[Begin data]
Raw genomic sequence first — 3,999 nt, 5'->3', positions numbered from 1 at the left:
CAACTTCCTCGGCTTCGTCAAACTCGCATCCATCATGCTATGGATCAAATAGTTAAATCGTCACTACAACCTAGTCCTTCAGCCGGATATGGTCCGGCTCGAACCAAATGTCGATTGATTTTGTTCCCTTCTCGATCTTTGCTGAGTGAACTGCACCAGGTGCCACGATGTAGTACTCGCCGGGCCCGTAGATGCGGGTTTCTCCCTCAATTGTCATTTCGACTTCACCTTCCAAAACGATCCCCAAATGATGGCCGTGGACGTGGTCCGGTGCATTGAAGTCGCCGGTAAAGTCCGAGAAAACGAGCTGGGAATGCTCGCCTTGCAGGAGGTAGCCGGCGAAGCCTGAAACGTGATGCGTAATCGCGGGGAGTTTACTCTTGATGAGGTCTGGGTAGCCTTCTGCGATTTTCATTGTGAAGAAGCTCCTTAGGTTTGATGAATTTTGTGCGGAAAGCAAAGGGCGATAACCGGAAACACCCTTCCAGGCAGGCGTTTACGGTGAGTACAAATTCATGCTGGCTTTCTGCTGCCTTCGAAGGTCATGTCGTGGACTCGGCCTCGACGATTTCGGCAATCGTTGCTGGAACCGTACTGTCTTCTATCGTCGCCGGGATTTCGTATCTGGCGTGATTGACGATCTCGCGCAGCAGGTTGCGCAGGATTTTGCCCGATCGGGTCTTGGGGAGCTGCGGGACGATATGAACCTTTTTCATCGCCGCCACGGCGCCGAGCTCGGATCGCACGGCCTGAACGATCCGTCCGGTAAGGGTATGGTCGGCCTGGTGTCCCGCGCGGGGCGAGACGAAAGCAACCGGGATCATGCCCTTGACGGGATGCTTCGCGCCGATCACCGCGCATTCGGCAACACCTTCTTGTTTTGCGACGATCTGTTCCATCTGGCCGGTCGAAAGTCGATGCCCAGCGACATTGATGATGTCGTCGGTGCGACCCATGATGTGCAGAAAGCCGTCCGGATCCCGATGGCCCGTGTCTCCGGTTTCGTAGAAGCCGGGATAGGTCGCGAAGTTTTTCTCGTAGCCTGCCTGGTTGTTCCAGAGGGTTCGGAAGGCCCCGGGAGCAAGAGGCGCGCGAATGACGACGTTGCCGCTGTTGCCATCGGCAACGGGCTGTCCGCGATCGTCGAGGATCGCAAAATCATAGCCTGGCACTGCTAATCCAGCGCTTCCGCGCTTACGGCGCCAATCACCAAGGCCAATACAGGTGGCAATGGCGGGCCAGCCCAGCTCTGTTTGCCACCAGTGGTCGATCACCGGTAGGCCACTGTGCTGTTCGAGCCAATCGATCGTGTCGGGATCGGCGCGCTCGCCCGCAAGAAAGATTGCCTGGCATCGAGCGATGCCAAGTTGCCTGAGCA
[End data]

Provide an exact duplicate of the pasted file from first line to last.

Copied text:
Raw genomic sequence first — 3,999 nt, 5'->3', positions numbered from 1 at the left:
CAACTTCCTCGGCTTCGTCAAACTCGCATCCATCATGCTATGGATCAAATAGTTAAATCGTCACTACAACCTAGTCCTTCAGCCGGATATGGTCCGGCTCGAACCAAATGTCGATTGATTTTGTTCCCTTCTCGATCTTTGCTGAGTGAACTGCACCAGGTGCCACGATGTAGTACTCGCCGGGCCCGTAGATGCGGGTTTCTCCCTCAATTGTCATTTCGACTTCACCTTCCAAAACGATCCCCAAATGATGGCCGTGGACGTGGTCCGGTGCATTGAAGTCGCCGGTAAAGTCCGAGAAAACGAGCTGGGAATGCTCGCCTTGCAGGAGGTAGCCGGCGAAGCCTGAAACGTGATGCGTAATCGCGGGGAGTTTACTCTTGATGAGGTCTGGGTAGCCTTCTGCGATTTTCATTGTGAAGAAGCTCCTTAGGTTTGATGAATTTTGTGCGGAAAGCAAAGGGCGATAACCGGAAACACCCTTCCAGGCAGGCGTTTACGGTGAGTACAAATTCATGCTGGCTTTCTGCTGCCTTCGAAGGTCATGTCGTGGACTCGGCCTCGACGATTTCGGCAATCGTTGCTGGAACCGTACTGTCTTCTATCGTCGCCGGGATTTCGTATCTGGCGTGATTGACGATCTCGCGCAGCAGGTTGCGCAGGATTTTGCCCGATCGGGTCTTGGGGAGCTGCGGGACGATATGAACCTTTTTCATCGCCGCCACGGCGCCGAGCTCGGATCGCACGGCCTGAACGATCCGTCCGGTAAGGGTATGGTCGGCCTGGTGTCCCGCGCGGGGCGAGACGAAAGCAACCGGGATCATGCCCTTGACGGGATGCTTCGCGCCGATCACCGCGCATTCGGCAACACCTTCTTGTTTTGCGACGATCTGTTCCATCTGGCCGGTCGAAAGTCGATGCCCAGCGACATTGATGATGTCGTCGGTGCGACCCATGATGTGCAGAAAGCCGTCCGGATCCCGATGGCCCGTGTCTCCGGTTTCGTAGAAGCCGGGATAGGTCGCGAAGTTTTTCTCGTAGCCTGCCTGGTTGTTCCAGAGGGTTCGGAAGGCCCCGGGAGCAAGAGGCGCGCGAATGACGACGTTGCCGCTGTTGCCATCGGCAACGGGCTGTCCGCGATCGTCGAGGATCGCAAAATCATAGCCTGGCACTGCTAATCCAGCGCTTCCGCGCTTACGGCGCCAATCACCAAGGCCAATACAGGTGGCAATGGCGGGCCAGCCCAGCTCTGTTTGCCACCAGTGGTCGATCACCGGTAGGCCACTGTGCTGTTCGAGCCAATCGATCGTGTCGGGATCGGCGCGCTCGCCCGCAAGAAAGATTGCCTGGCATCGAGCGATGCCAAGTTGCCTGAGCA